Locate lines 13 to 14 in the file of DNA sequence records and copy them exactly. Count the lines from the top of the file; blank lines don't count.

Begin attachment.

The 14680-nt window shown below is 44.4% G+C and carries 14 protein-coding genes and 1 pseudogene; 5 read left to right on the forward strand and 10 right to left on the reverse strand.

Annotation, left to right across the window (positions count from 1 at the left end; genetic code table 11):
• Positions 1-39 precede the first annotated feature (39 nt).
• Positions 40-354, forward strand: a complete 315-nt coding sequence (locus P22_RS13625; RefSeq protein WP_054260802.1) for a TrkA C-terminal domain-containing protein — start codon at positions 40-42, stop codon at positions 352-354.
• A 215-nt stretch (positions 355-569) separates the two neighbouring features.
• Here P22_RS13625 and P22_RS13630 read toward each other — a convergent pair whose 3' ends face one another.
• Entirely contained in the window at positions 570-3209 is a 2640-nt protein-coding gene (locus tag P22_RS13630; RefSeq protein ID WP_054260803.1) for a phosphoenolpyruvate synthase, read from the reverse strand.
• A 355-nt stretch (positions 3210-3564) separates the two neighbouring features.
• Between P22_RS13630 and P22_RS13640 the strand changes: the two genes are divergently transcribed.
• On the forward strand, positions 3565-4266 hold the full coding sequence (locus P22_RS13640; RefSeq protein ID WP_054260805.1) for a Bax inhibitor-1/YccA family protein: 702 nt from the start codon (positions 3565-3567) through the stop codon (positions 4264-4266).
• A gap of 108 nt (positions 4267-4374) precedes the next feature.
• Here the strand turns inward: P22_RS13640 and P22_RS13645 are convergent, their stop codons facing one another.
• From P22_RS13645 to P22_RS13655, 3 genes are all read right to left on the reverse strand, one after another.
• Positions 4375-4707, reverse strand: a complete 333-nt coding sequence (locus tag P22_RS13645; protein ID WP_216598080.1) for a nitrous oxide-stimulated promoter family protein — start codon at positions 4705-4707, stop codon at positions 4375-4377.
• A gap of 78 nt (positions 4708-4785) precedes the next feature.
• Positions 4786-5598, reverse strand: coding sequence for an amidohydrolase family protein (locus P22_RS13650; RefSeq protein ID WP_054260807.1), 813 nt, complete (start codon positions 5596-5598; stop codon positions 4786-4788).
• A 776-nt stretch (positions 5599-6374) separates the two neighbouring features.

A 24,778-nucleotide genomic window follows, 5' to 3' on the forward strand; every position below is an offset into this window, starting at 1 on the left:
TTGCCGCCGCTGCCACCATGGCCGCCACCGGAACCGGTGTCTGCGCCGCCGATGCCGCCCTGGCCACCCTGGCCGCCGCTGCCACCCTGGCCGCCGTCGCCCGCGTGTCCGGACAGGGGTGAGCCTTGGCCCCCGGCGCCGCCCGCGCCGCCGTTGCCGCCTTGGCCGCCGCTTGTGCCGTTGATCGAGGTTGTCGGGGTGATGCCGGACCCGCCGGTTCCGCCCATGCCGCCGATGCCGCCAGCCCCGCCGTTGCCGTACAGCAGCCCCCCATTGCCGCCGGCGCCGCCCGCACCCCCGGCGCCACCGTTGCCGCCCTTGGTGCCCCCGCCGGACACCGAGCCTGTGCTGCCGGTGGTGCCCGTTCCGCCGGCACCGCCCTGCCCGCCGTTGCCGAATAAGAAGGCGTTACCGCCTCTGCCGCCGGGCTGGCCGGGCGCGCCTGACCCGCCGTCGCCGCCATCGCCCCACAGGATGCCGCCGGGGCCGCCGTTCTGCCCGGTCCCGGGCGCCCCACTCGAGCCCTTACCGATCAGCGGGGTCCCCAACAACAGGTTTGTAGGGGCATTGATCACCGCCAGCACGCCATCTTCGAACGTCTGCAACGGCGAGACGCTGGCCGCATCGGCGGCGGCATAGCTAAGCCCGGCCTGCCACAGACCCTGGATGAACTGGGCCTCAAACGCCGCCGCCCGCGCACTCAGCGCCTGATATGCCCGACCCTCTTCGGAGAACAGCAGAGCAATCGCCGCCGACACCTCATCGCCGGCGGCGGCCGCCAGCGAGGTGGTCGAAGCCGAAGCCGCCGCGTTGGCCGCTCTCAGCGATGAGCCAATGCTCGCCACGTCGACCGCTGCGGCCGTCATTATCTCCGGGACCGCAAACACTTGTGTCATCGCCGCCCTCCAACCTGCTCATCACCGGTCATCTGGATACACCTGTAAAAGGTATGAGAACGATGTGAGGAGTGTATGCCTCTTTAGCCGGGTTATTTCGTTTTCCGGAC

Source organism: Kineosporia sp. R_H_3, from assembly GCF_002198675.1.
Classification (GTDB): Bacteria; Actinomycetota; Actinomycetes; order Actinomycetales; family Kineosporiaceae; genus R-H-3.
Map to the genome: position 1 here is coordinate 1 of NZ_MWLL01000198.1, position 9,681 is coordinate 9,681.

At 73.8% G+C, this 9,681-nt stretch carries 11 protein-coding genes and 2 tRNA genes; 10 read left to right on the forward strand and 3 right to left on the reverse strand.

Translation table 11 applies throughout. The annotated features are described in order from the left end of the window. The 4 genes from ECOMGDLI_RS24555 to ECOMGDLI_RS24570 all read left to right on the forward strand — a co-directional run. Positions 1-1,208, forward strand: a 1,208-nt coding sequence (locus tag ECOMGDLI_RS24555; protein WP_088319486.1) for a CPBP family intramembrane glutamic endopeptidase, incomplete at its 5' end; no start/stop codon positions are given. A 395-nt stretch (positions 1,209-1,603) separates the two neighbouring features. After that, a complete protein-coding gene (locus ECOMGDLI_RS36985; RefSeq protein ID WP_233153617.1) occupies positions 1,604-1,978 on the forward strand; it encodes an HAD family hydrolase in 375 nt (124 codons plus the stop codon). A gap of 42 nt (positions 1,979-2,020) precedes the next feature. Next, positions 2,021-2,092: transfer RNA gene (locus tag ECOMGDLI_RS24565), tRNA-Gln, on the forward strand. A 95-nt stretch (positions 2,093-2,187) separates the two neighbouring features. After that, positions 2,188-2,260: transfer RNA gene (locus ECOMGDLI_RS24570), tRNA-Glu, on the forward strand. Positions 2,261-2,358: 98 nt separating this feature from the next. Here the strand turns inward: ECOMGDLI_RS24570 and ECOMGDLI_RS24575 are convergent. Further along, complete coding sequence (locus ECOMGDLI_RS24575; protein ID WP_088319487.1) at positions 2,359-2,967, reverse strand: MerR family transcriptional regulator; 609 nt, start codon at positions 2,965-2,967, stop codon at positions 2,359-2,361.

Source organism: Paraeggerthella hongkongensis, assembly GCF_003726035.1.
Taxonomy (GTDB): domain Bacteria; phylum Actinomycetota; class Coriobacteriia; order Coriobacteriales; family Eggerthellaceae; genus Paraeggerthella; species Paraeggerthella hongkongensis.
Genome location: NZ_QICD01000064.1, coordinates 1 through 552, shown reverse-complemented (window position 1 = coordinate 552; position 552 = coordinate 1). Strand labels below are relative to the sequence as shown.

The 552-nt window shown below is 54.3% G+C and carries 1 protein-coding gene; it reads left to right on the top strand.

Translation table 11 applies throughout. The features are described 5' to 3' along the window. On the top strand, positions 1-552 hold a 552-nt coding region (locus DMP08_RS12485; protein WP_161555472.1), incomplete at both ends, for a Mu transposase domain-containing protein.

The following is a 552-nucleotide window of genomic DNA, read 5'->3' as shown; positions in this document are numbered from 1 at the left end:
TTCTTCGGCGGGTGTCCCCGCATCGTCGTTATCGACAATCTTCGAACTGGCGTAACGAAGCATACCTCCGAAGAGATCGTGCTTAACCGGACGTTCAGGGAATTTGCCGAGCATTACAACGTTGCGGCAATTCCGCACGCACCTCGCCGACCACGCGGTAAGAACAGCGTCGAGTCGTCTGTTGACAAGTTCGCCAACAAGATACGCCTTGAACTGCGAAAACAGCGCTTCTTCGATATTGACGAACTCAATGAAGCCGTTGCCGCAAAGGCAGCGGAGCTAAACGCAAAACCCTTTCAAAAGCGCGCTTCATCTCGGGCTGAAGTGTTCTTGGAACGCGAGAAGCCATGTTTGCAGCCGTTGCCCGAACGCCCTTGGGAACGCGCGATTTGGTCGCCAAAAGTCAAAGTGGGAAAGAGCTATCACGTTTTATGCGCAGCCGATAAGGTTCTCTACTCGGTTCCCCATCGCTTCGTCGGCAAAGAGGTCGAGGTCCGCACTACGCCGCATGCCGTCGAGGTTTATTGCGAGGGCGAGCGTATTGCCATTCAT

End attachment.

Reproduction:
• From P22_RS13645 to P22_RS13655, 3 genes are all read right to left on the reverse strand, one after another.
• Positions 4375-4707, reverse strand: a complete 333-nt coding sequence (locus tag P22_RS13645; protein ID WP_216598080.1) for a nitrous oxide-stimulated promoter family protein — start codon at positions 4705-4707, stop codon at positions 4375-4377.